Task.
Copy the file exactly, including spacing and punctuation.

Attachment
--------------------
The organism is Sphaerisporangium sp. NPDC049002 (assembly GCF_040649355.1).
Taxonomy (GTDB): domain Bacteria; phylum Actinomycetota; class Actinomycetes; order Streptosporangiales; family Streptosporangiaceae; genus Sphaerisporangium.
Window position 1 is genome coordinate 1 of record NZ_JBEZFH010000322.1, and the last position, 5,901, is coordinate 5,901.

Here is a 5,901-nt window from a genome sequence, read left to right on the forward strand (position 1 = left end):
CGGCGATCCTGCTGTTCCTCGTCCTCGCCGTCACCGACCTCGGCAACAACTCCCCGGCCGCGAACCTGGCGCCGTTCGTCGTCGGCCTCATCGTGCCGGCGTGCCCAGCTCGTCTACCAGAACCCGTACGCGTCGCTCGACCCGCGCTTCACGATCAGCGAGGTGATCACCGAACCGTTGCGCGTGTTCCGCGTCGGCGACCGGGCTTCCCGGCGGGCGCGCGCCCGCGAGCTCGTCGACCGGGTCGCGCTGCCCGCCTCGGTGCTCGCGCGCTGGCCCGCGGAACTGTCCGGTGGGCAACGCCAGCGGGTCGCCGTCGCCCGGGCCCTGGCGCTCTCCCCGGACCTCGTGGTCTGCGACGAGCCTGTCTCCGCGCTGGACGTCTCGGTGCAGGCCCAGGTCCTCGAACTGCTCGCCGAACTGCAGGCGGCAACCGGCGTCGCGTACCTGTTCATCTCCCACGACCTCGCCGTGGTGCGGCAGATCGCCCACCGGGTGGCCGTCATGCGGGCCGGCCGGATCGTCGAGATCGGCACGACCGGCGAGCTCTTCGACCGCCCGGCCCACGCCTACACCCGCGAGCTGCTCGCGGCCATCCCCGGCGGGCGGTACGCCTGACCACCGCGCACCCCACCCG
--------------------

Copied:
The organism is Sphaerisporangium sp. NPDC049002 (assembly GCF_040649355.1).
Taxonomy (GTDB): domain Bacteria; phylum Actinomycetota; class Actinomycetes; order Streptosporangiales; family Streptosporangiaceae; genus Sphaerisporangium.
Window position 1 is genome coordinate 1 of record NZ_JBEZFH010000322.1, and the last position, 5,901, is coordinate 5,901.

Here is a 5,901-nt window from a genome sequence, read left to right on the forward strand (position 1 = left end):
CGGCGATCCTGCTGTTCCTCGTCCTCGCCGTCACCGACCTCGGCAACAACTCCCCGGCCGCGAACCTGGCGCCGTTCGTCGTCGGCCTCATCGTGCCGGCGTGCCCAGCTCGTCTACCAGAACCCGTACGCGTCGCTCGACCCGCGCTTCACGATCAGCGAGGTGATCACCGAACCGTTGCGCGTGTTCCGCGTCGGCGACCGGGCTTCCCGGCGGGCGCGCGCCCGCGAGCTCGTCGACCGGGTCGCGCTGCCCGCCTCGGTGCTCGCGCGCTGGCCCGCGGAACTGTCCGGTGGGCAACGCCAGCGGGTCGCCGTCGCCCGGGCCCTGGCGCTCTCCCCGGACCTCGTGGTCTGCGACGAGCCTGTCTCCGCGCTGGACGTCTCGGTGCAGGCCCAGGTCCTCGAACTGCTCGCCGAACTGCAGGCGGCAACCGGCGTCGCGTACCTGTTCATCTCCCACGACCTCGCCGTGGTGCGGCAGATCGCCCACCGGGTGGCCGTCATGCGGGCCGGCCGGATCGTCGAGATCGGCACGACCGGCGAGCTCTTCGACCGCCCGGCCCACGCCTACACCCGCGAGCTGCTCGCGGCCATCCCCGGCGGGCGGTACGCCTGACCACCGCGCACCCCACCCG